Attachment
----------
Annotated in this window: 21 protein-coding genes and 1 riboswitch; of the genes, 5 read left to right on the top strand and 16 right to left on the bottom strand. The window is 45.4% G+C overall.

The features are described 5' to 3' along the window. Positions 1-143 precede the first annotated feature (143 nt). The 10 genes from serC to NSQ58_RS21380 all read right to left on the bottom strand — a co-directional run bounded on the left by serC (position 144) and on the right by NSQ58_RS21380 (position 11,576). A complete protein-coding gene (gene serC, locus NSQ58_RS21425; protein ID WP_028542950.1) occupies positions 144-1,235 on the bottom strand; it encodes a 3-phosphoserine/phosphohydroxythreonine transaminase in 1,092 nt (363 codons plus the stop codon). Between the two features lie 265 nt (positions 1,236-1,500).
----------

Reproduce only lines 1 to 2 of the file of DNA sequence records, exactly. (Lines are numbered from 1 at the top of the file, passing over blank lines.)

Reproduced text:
Annotated in this window: 21 protein-coding genes and 1 riboswitch; of the genes, 5 read left to right on the top strand and 16 right to left on the bottom strand. The window is 45.4% G+C overall.

The features are described 5' to 3' along the window. Positions 1-143 precede the first annotated feature (143 nt). The 10 genes from serC to NSQ58_RS21380 all read right to left on the bottom strand — a co-directional run bounded on the left by serC (position 144) and on the right by NSQ58_RS21380 (position 11,576). A complete protein-coding gene (gene serC, locus NSQ58_RS21425; protein ID WP_028542950.1) occupies positions 144-1,235 on the bottom strand; it encodes a 3-phosphoserine/phosphohydroxythreonine transaminase in 1,092 nt (363 codons plus the stop codon). Between the two features lie 265 nt (positions 1,236-1,500).